Wednesday, 4 April 2018

Phlogiston preview

Imbroglio: Phlogiston, the second expansion for Imbroglio, will be released next week! It is an alchemical laboratory filled with strange experimental equipment and dangerously mutated creatures.

The main "shiny new thing" to be introduced is the concept of charged weapons: a weapon tile can become electrified to empower its next attack with bonus damage and chaotic energies that arc through adjacent enemies as well. This is like a new resource to gain and spend, but instead of a number that goes up and down it's stored on the tiles on the board. It creates a whole new range of possible board constructions. With the extra damage it's kind of an alternative to Whetstone; hitting multiple enemies it's kind of an alternative to important board-clearing weapons like Echo Harp and Witchpact Blade; and with a variety of effects triggering off it it's kind of an alternative to curses for building combo boards.

What kind of combos? Time for some EXCLUSIVE PREVIEW CONTENT oh no!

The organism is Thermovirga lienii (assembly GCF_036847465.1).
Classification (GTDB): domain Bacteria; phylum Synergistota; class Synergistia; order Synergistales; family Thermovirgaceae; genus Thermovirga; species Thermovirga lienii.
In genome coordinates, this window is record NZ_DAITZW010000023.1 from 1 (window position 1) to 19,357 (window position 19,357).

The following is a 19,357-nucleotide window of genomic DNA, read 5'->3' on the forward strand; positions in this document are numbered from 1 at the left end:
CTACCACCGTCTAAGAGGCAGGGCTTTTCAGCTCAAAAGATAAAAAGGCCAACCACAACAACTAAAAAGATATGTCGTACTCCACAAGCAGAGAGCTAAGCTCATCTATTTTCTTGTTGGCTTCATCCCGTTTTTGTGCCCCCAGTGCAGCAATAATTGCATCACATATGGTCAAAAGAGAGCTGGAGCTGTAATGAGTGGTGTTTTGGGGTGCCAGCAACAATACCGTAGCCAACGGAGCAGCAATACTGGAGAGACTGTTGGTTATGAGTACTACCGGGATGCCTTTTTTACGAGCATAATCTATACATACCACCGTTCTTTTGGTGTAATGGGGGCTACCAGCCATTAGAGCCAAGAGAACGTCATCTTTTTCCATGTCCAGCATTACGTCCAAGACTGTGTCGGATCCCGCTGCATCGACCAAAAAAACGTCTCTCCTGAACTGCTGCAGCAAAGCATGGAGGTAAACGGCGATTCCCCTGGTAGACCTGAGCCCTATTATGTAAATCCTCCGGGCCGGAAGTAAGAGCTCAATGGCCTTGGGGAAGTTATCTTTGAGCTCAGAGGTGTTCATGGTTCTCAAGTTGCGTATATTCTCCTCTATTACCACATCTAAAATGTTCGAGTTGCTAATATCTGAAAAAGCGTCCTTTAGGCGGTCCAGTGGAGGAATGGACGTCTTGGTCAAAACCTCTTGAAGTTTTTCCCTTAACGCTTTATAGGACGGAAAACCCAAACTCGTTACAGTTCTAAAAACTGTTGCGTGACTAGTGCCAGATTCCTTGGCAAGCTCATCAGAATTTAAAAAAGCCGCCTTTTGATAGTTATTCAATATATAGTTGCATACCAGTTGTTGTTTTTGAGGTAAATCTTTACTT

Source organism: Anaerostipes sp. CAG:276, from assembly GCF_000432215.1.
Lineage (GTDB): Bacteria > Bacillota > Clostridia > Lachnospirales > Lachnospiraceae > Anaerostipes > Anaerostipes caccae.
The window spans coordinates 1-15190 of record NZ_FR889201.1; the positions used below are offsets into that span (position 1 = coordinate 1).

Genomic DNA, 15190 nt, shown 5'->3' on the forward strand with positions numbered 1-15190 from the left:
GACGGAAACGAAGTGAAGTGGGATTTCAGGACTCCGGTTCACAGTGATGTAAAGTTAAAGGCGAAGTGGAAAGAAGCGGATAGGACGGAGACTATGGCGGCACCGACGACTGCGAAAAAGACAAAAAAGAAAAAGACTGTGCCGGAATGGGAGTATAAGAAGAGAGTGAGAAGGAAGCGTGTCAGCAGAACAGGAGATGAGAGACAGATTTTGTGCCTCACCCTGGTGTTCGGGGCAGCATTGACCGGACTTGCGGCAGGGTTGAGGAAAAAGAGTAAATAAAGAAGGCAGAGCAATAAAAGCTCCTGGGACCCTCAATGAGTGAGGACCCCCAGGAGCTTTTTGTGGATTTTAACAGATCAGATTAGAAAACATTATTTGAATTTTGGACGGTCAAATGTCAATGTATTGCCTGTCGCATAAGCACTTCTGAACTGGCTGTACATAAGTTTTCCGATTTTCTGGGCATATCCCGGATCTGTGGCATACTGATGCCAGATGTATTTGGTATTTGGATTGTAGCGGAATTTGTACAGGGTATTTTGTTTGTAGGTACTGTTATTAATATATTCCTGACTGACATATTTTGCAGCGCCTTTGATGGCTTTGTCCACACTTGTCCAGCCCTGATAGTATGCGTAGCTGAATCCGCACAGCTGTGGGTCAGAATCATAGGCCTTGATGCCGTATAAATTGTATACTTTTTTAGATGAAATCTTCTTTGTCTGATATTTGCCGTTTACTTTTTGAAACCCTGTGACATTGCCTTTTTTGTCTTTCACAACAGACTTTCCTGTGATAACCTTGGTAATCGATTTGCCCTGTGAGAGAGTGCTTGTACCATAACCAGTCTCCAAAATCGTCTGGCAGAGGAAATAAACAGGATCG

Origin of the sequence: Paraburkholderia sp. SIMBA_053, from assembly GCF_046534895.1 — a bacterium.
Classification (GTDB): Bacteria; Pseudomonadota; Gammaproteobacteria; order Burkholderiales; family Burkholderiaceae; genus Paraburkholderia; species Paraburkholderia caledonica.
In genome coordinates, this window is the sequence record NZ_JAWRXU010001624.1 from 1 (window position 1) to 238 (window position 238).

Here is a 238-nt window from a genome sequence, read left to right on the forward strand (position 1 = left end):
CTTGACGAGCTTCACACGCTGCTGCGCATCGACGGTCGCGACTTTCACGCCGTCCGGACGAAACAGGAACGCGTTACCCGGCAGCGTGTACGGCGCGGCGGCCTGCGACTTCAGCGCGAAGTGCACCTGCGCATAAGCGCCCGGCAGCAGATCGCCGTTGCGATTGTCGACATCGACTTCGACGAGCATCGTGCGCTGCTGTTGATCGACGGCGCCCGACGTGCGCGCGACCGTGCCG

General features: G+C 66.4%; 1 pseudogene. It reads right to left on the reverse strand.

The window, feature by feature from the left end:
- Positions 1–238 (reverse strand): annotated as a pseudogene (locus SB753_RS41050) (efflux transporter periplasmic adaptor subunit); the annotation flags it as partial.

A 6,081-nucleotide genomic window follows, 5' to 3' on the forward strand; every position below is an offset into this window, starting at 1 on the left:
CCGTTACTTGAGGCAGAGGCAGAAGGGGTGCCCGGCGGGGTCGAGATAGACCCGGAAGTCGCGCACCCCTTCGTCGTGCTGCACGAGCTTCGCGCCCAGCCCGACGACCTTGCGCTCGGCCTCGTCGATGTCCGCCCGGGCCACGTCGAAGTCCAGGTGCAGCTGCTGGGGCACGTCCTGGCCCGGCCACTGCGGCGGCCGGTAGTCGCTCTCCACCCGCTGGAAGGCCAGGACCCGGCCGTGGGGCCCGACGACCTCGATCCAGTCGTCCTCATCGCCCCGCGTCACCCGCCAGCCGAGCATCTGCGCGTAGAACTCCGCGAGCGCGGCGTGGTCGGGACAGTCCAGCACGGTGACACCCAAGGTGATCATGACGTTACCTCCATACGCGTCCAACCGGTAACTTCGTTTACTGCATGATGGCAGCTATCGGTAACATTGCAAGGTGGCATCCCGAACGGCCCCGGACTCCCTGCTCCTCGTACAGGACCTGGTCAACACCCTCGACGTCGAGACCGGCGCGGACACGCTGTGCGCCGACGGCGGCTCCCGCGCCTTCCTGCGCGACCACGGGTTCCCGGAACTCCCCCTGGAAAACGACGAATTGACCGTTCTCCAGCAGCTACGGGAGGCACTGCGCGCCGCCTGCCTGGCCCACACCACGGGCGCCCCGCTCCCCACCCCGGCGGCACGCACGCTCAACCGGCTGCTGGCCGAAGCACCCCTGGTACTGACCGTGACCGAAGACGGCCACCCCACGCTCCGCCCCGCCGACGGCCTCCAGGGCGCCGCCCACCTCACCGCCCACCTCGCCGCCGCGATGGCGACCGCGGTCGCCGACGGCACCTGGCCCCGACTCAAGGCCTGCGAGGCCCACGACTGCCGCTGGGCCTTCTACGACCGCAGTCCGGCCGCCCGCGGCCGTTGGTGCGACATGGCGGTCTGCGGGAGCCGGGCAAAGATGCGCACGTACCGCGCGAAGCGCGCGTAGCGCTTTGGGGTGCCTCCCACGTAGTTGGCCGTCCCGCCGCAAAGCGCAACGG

The Lightning Rod basically moves a charge from something above it on the board to something below. (You might as well put it in one of the middle rows.) What goes on top? Something has to create a charge in the first place; this is strictly a combo weapon. What goes underneath? Pick any weapon, maybe there's something you think will benefit especially well from becoming charged. And in the middle - it charges itself along the way so that's a bit of extra damage too.

And of course we have also a new alchemist hero who can manipulate charges, empowering her weapons for extra damage:

"At night" is just a fanciful way of saying "every second screen". Remember how the walls are darker sometimes? That's night-time. At one point I thought this was going to be a whole big thing, I was designing all these cards that had special night-time effects, but honestly "this doesn't work half the time" isn't a very exciting hook so forget it. But for an enemy bonus it's solid, it creates a rhythm alternating between business-as-usual and fleeing-in-terror, it totally changes the tactics around when you want to score a gem. And with both the hero and the enemies boosting damage the stakes are high; this is a challenge for skilled players.

Most of the new stuff revolves around charges, but there's a few other weird little toys to play with too. Alternative ways to score gems, to level up your weapons, to play it safe or to gamble everything.

Wednesday, 17 January 2018